<preference name="BackupWebStorage" value="cloud" />
<preference name="DisallowOverscroll" value="false" />
<preference name="EnableLocation" value="false" />
<preference name="EnableViewportScale" value="false" />
<preference name="FadeSplashScreen" value="true" />
<preference name="FadeSplashScreenDuration" value=".25" />
<preference name="HideKeyboardFormAccessoryBar" value="false" />
<preference name="KeyboardDisplayRequiresUserAction" value="true" />
<preference name="KeyboardShrinksView" value="false" />
<preference name="MediaPlaybackRequiresUserAction" value="false" />
<preference name="ShowSplashScreenSpinner" value="true" />
<preference name="SuppressesIncrementalRendering" value="false" />
<preference name="TopActivityIndicator" value="gray" />
<!-- legacy preferences -->
<!-- <preference name="UIWebViewBounce" value="true" />-->
<content src="index.html" />
<access origin="*" />

Because Visual Studio is way more advanced in its code editing features, let's leave the editing for later.

Two: Drag and drop

Once the files are created, they need to go to their proper places in the file structure of the project. To avoid some tedious editing of the project file, drag-and-drop from Windows Explorer to the Solution Explorer does an excellent job.

  • AndroidManifest.xml goes to App_Resources\Android.

  • config.xml for Android goes to App_Resources\Android\xml. (You need to create the xml folder.)

  • Info.plist goes to App_Resources\iOS.

  • config.xml for iOS goes to App_Resources\iOS.

Here's how the App_Resources folder looks like after dragging and dropping the files in the Solution Explorer.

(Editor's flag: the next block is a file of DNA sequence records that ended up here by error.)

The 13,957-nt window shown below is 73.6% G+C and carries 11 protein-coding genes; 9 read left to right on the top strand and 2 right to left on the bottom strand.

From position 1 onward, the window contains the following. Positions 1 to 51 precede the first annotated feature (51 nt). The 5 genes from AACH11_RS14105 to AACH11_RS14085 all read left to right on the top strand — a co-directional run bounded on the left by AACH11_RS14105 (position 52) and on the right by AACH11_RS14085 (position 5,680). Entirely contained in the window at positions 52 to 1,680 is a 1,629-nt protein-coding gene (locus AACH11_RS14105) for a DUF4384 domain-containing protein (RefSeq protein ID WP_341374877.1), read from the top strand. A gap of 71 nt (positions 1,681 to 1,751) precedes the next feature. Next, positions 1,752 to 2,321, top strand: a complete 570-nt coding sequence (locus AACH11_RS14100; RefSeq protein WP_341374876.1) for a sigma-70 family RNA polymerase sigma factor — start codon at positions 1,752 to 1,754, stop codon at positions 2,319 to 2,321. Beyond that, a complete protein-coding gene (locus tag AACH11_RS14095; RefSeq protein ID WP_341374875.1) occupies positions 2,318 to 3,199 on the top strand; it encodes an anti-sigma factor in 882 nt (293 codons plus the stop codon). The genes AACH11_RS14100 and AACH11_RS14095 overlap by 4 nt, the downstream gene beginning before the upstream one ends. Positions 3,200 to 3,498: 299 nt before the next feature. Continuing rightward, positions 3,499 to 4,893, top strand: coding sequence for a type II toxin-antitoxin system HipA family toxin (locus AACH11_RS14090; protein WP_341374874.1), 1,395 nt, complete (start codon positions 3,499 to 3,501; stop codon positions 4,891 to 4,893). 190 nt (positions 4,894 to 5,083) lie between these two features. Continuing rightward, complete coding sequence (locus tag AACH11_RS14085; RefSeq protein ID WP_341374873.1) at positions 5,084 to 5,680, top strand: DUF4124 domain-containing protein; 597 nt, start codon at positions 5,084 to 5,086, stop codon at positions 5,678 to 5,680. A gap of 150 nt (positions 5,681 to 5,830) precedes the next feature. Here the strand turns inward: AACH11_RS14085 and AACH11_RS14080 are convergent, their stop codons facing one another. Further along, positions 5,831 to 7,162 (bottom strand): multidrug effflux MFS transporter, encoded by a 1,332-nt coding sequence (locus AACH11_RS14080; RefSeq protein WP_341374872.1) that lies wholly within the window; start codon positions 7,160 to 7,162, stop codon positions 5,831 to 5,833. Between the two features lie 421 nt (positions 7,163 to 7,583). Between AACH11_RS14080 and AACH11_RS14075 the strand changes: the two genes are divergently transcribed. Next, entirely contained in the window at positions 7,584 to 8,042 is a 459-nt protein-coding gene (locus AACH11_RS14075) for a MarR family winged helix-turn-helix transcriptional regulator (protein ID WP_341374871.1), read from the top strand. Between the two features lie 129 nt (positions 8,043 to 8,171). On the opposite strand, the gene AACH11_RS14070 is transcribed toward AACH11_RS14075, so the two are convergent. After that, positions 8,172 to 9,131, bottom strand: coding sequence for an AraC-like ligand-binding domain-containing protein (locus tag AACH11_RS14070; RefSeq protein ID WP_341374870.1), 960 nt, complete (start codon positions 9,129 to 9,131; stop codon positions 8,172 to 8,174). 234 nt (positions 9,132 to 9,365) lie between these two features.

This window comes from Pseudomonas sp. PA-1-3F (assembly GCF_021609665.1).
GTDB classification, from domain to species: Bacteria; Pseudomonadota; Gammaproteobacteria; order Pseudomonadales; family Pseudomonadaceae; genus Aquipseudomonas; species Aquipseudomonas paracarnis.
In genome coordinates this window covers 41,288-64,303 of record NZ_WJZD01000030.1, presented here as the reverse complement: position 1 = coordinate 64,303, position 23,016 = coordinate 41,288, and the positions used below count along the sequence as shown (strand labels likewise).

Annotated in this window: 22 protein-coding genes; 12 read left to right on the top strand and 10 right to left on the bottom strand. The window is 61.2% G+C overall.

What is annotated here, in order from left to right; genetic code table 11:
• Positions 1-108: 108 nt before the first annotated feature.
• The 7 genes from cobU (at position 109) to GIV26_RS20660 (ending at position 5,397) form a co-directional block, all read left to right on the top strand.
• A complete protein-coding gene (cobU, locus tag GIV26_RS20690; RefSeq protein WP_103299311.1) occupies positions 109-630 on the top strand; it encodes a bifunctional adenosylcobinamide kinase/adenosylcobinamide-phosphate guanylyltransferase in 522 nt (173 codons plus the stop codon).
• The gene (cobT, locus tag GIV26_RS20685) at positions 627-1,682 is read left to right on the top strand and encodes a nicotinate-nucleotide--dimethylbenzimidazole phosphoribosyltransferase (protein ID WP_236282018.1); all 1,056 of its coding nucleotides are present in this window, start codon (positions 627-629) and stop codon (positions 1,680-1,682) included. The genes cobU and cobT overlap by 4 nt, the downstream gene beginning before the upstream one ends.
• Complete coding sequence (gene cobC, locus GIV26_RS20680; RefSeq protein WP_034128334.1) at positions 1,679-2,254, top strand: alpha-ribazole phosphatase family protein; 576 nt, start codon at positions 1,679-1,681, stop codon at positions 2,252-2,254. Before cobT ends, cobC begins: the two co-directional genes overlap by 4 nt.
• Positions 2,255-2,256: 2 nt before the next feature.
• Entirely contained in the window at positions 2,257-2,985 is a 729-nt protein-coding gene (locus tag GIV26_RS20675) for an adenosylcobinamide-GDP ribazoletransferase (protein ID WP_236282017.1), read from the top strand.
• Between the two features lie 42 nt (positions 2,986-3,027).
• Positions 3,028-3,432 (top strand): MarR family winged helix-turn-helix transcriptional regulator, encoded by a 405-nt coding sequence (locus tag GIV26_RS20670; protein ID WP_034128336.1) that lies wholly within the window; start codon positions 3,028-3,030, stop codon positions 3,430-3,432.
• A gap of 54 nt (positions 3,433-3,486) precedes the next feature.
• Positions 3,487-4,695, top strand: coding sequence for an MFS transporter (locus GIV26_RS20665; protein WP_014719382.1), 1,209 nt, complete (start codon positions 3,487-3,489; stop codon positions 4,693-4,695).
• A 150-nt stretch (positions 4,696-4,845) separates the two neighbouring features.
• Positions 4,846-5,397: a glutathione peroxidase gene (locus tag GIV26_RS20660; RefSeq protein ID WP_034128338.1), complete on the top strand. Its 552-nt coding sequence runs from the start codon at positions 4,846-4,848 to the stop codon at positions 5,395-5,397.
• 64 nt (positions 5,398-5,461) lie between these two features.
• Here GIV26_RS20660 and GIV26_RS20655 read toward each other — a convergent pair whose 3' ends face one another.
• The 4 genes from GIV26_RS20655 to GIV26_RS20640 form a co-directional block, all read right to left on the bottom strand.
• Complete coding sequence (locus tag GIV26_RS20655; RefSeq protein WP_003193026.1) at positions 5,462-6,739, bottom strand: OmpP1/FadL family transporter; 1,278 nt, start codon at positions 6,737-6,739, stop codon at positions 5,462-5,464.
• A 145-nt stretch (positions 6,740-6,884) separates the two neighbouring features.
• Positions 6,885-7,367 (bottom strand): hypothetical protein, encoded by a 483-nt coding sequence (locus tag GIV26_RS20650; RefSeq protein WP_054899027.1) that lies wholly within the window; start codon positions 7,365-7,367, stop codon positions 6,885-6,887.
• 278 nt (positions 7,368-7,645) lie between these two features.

Three: Edit away

With the configuration files in place, what's left is the actual code editing. The markup in the configuration files contains a few placeholders (marked with a $ in front) which Icenium replaces with their correct values during the build process. Any settings configurable through the Project Properties dialog are also automatically added to the code during the build process. Same goes for the changes required by any custom plugins, as long as these changes are declared in plugin.xml.

For a quick reference what you can actually edit, check out the following resources.

The only catch is that to see what your changes to the markup actually do, you need to build and install the app on a physical device. Get your QR code scanners ready and start exploring what AndroidManifest.xml, Info.plist, and config.xml have to offer.

In a future release of the Icenium Extension for Visual Studio, you will be able to edit the configuration files out of the box. For a list of what you can and cannot do in this release, check out this quick overview of the Icenium Extension for Visual Studio.

Iva Koevska, Senior Technical Writer, Telerik
About the Author

Iva Koevska

Iva Koevska is the technical writer on the Icenium team. At the office, she’s poking around the next best feature or interrogating the team about how and why things (don't) work. Off office hours, she’s probably riding her motorcycle, checking out a new food place, or hiking around Vvardenfell. On Twitter she's @admatha.